In May of 2011, the U.S. Supreme Court held in Kentucky v. King that police officers may rely on the exigent circumstances exception to the Fourth Amendment warrant requirement so long as “police do not create the exigency by engaging or threatening to engage in conduct that violates the Fourth Amendment.” The Court’s decision is a technical one, but it has important implications for how police conduct searches of people’s homes.
Facts of the Case
The search at issue in King occurred after Lexington police witnessed a man selling drugs to an undercover police officer in the parking lot of an apartment building. Police followed the man into the building after the sale, but did not see which of two apartment doors the man entered. The officers smelled marijuana coming from one of the apartments, knocked on the door and announced themselves as police. They received no response, but believed they heard sounds indicating that the people in the apartment were destroying evidence. Relying on the rule that police may conduct a warrantless search of a home if there are exigent circumstances – circumstances making it necessary for police to act but not providing enough time to obtain a warrant – the police officers kicked in the door and found the defendant, King, with marijuana and cocaine. The police did not find, however, the person they had been following.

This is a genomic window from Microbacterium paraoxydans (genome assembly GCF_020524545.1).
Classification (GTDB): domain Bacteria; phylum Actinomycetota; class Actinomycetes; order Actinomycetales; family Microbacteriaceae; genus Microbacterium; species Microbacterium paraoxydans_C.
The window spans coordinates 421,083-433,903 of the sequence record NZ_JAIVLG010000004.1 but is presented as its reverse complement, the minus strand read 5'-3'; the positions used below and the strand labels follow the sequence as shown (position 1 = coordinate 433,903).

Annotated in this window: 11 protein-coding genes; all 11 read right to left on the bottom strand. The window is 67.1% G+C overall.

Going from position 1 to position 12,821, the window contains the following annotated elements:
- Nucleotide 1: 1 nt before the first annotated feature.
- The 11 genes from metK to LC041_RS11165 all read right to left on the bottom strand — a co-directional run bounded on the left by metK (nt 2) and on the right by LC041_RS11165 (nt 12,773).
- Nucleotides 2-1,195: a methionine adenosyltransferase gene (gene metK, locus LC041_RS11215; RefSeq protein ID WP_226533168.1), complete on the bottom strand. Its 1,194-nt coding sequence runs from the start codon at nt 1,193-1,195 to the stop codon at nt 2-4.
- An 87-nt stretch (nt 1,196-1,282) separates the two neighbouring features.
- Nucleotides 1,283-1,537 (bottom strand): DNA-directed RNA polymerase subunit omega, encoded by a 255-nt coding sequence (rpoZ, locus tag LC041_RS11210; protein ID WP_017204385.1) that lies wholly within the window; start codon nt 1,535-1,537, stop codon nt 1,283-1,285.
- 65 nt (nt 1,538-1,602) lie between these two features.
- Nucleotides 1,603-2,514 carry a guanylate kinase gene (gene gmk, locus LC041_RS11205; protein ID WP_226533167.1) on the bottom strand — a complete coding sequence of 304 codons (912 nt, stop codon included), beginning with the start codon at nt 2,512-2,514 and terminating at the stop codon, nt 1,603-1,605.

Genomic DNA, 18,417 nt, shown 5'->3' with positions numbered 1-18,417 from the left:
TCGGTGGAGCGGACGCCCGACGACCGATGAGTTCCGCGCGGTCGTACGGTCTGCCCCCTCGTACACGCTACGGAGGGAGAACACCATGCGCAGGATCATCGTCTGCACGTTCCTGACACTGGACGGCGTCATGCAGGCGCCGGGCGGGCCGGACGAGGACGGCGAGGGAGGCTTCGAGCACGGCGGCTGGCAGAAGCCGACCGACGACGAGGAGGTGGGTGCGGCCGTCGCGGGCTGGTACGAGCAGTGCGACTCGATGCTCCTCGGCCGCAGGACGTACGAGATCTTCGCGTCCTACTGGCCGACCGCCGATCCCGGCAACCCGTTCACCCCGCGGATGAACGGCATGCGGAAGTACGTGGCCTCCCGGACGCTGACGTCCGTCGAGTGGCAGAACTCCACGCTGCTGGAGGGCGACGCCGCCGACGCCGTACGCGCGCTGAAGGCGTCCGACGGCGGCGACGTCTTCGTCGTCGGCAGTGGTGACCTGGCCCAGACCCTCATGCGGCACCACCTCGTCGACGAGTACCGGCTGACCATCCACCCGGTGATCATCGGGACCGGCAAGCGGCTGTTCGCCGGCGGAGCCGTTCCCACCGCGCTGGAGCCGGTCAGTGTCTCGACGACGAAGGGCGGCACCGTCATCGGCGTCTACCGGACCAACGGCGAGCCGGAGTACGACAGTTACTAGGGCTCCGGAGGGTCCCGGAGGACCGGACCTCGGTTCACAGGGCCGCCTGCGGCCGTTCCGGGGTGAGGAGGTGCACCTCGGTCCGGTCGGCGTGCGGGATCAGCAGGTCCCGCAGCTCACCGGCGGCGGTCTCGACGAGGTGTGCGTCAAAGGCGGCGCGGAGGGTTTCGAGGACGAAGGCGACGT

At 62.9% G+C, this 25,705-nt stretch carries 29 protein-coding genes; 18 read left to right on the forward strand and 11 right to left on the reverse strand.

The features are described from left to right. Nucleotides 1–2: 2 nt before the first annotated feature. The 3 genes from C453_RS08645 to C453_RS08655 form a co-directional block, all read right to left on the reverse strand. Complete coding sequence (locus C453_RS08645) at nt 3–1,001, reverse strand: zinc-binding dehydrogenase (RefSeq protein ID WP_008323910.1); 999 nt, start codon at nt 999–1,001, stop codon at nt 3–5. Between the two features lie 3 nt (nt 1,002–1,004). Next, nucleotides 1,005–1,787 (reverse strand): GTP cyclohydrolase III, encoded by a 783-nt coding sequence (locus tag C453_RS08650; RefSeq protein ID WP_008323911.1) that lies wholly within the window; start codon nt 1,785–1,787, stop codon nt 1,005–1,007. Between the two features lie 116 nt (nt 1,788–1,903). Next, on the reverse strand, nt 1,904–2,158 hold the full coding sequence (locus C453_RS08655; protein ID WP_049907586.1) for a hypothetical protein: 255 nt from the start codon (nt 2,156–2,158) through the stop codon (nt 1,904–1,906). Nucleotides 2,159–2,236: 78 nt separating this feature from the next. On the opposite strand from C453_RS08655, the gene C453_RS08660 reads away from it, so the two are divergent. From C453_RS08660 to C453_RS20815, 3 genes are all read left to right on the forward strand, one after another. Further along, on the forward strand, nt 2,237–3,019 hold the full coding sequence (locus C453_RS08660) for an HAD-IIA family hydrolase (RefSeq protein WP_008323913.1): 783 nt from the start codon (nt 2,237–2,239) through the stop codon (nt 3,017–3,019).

The Kentucky Supreme Court overturned King’s conviction, reasoning that the police could not rely on the exigent circumstances exception to the warrant requirement when the police created the exigent circumstances themselves by knocking on the door and announcing their presence. Had police not done that, King would not have made a move to destroy any evidence.
The U.S. Supreme Court disagreed, however, holding that as long as police do not threaten to do anything that would otherwise violate the Fourth Amendment, they may continue to rely on the exigent circumstances exception to the warrant requirement to justify warrantless searches of a home. In this case, since the police merely knocked on the door as any private citizen is free to do, there was no threat of a Fourth Amendment violation and police were free to act in the manner they did.
Significance of the Decision
Some argue that King has expanded the ability of police to dispense with the warrant requirement. Under this latest interpretation of the exigent circumstances rule, many fear that unless the police explicitly threaten a Fourth Amendment violation, they are free to do what they like to get suspects to act in a manner that would justify a warrantless search.
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